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The Perils of Ignoring Mother Nature

Experts say utilities' inconsistent approach to weather risk is costing them dearly.
Fortnightly Magazine - May 15 2002

risk, he says, and are looking for some sizeable transactions to help them ameliorate that. On the whole, Caifa says that Europeans are not into trading. Instead, they are looking to hedge large blocks of risk.

For Clemmons, one of the key factors to the growth of the European weather risk market is the entry of banks. In addition to the usual players such as Aquila, Element Re, and Entergy/Koch, she noted that Deutsche Bank trades in London. "I think it's an increase in the number of banks taking a look at these products as something else they can offer their customers. And there are insurance companies that are doing the same thing." In Clemmons' opinion, Europe, as well as Japan, tends to have more non-energy customer-focused deals than in the U.S., relative to the size of energy deals. "So for instance in the United Kingdom, you might see a number of restaurant transactions, or theme park transactions, that you might not see in the United States, because the U.S. market is so focused on energy."

Finding the Other Side

One of the things that could help the weather risk industry the most, ironically, is to get away from such an energy-focused clientele. It's a change that would ultimately help those energy clients, too.

Clemmons says that people in the industry are actively trying to expand beyond the energy market. These efforts are an attempt by players to provide themselves with a larger customer mix. In addition, it is also about getting a better mix of risks, she says, so that everyone isn't trying to protect themselves from warm winters. "I think the next big step for the weather market in the United States is going to be agriculture." She points to a very large agricultural rainfall deal done in Alberta recently, and some other crop coverage type of transactions put together recently in the United States, as evidence of that trend.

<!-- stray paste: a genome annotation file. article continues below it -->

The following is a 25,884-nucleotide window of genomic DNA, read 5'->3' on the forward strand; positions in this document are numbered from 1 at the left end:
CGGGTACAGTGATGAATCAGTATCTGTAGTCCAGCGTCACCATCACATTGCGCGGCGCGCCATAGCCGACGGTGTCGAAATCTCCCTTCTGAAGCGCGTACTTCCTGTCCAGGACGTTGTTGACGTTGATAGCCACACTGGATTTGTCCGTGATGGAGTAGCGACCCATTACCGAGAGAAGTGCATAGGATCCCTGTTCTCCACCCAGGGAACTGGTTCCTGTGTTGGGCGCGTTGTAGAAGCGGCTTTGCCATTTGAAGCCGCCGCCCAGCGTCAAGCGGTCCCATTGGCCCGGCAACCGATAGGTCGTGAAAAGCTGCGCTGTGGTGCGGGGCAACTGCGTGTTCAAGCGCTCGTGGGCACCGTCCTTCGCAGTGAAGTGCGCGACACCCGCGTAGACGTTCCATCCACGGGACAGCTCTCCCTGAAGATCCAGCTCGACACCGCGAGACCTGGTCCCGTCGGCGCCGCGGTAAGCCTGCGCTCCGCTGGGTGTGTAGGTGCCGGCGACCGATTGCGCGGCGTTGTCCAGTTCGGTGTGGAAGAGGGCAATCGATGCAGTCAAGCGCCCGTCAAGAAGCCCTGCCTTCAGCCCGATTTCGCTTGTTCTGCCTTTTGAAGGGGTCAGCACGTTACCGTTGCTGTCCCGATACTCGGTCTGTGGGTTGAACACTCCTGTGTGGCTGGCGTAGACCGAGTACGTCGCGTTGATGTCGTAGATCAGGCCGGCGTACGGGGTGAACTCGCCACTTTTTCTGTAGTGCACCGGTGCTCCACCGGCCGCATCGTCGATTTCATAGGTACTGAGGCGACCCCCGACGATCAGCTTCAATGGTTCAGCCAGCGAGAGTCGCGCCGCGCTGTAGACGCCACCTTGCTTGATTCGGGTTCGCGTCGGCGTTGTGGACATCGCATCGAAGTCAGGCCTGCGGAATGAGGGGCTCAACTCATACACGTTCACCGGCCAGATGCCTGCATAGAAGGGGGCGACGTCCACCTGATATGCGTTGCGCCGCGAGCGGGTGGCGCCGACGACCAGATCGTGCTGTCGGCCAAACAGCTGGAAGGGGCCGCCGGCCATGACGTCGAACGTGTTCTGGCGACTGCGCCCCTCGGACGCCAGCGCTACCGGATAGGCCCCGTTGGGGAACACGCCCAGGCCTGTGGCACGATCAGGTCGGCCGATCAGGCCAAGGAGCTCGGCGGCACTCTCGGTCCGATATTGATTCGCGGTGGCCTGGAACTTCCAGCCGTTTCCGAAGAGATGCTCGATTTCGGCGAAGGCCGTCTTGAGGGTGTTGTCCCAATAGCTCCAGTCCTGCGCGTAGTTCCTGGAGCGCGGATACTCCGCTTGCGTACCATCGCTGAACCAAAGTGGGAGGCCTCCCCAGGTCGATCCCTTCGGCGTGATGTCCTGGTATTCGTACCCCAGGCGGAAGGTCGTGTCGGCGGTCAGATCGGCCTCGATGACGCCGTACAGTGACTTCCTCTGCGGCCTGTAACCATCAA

Skees is pushing for the weather risk industry to expand into agriculture. He says, "[t]he more that the weather traders can create a global market, the more that they will be able to find offsets, and the more liquidity that will be in the market." According to Skees, there are some specific attributes to weather risk products for agriculture that make the offsets quite interesting for the energy industry. For example, in a hot, dry summer, agriculture is a loser, while the energy industry is a winner. "That's the vision," he says, "getting two big markets together that depend on weather, but different types of weather, will improve opportunities for both. And improve pricing, liquidity, and price discovery-all the things that happen in a wonderful market."

Caifa applauds the move to diversify the industry client base. "I think now the shareholders, and possibly even the analysts, are going to be pushing for another alternative to help mitigate some of this volatility," he says. He, too, says the industry is starting to diversify amongst non-energy users, to clients like municipalities, entertainment companies, and construction companies. Construction is in many ways to